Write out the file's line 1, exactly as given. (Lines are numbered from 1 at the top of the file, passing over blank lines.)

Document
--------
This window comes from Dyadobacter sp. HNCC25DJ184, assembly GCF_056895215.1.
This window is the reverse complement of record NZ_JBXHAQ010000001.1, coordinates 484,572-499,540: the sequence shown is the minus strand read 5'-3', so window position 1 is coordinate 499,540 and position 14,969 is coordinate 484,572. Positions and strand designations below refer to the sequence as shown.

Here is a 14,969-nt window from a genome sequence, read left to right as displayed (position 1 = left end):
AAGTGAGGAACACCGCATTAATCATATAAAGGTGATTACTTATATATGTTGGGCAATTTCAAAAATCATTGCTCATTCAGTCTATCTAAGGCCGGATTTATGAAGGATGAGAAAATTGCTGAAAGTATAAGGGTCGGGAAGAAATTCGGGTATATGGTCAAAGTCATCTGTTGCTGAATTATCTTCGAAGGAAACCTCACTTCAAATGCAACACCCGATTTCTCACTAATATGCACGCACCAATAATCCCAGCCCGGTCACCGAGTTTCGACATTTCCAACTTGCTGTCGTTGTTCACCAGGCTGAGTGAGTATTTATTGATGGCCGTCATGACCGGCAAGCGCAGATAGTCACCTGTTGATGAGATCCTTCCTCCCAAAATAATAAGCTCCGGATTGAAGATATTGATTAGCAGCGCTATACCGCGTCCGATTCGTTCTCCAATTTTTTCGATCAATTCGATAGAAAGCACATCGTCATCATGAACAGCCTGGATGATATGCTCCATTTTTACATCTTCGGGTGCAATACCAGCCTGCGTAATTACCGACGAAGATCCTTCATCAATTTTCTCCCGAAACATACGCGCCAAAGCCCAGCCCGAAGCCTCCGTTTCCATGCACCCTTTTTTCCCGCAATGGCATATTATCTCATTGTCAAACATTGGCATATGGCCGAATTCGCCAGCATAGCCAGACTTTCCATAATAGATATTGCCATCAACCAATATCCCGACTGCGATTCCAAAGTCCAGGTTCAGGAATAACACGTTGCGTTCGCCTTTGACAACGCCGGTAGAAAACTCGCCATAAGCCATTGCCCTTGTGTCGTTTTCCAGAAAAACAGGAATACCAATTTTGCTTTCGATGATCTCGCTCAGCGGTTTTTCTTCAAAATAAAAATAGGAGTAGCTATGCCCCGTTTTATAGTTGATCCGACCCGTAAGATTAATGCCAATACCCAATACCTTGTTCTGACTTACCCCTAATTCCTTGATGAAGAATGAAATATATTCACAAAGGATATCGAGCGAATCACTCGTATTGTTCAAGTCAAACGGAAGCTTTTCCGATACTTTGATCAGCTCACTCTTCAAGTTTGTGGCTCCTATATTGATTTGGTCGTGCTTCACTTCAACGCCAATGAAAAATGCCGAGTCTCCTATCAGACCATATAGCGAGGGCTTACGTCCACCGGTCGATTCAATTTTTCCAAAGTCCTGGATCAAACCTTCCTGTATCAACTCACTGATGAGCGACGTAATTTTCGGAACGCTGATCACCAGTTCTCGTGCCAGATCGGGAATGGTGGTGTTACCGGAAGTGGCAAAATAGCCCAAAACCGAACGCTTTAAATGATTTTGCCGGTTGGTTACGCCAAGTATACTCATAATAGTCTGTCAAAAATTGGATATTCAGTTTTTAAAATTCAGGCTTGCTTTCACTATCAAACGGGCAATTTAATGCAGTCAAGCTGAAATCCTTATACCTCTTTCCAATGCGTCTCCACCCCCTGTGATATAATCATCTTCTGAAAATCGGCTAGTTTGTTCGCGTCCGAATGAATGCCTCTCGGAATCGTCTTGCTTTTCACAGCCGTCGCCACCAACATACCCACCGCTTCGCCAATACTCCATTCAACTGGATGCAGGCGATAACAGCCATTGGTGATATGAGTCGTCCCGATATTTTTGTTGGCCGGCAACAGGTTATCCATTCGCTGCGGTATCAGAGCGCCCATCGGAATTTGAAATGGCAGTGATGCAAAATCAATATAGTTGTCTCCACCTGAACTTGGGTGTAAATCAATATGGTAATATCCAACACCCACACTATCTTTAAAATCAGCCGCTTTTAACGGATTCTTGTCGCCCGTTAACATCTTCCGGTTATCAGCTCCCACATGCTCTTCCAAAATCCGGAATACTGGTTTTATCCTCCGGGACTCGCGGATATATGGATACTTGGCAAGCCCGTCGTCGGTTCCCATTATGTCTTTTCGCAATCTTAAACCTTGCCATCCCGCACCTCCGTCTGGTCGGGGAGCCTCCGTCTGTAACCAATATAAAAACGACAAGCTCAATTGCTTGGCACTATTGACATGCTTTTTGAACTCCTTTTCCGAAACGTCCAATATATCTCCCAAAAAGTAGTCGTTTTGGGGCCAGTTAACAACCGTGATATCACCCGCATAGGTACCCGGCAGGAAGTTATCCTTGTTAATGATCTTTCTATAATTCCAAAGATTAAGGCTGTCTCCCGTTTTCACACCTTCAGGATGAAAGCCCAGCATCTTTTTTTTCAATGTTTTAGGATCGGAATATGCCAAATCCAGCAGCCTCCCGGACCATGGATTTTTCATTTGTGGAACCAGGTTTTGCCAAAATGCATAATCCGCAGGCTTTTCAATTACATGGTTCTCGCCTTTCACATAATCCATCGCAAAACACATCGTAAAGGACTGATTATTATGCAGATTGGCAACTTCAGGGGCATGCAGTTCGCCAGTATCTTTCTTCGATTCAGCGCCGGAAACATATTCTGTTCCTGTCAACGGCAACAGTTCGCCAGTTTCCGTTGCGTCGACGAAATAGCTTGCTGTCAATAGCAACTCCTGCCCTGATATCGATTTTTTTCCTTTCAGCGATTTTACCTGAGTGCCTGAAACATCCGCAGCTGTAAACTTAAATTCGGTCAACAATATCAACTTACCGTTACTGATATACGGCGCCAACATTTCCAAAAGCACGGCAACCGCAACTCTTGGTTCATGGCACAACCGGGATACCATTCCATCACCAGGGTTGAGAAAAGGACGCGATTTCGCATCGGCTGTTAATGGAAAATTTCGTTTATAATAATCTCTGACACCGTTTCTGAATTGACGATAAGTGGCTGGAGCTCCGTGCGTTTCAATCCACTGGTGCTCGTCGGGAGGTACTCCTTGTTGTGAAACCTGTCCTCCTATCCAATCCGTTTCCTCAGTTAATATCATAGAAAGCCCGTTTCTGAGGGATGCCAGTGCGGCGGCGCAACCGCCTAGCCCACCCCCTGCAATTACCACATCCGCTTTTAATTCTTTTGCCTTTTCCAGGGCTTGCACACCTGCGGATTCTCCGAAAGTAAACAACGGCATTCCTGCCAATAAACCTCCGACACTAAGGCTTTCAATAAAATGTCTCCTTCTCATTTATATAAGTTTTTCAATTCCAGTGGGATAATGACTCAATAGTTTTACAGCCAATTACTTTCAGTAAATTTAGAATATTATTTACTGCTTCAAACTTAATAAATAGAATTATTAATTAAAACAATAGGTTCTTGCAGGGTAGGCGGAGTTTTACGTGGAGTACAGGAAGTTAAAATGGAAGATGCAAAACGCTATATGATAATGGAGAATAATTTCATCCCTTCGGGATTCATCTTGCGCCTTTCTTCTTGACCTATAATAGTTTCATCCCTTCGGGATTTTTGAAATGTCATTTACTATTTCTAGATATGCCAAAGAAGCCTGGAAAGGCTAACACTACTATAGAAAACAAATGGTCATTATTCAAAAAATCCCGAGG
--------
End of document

This window comes from Dyadobacter sp. HNCC25DJ184, assembly GCF_056895215.1.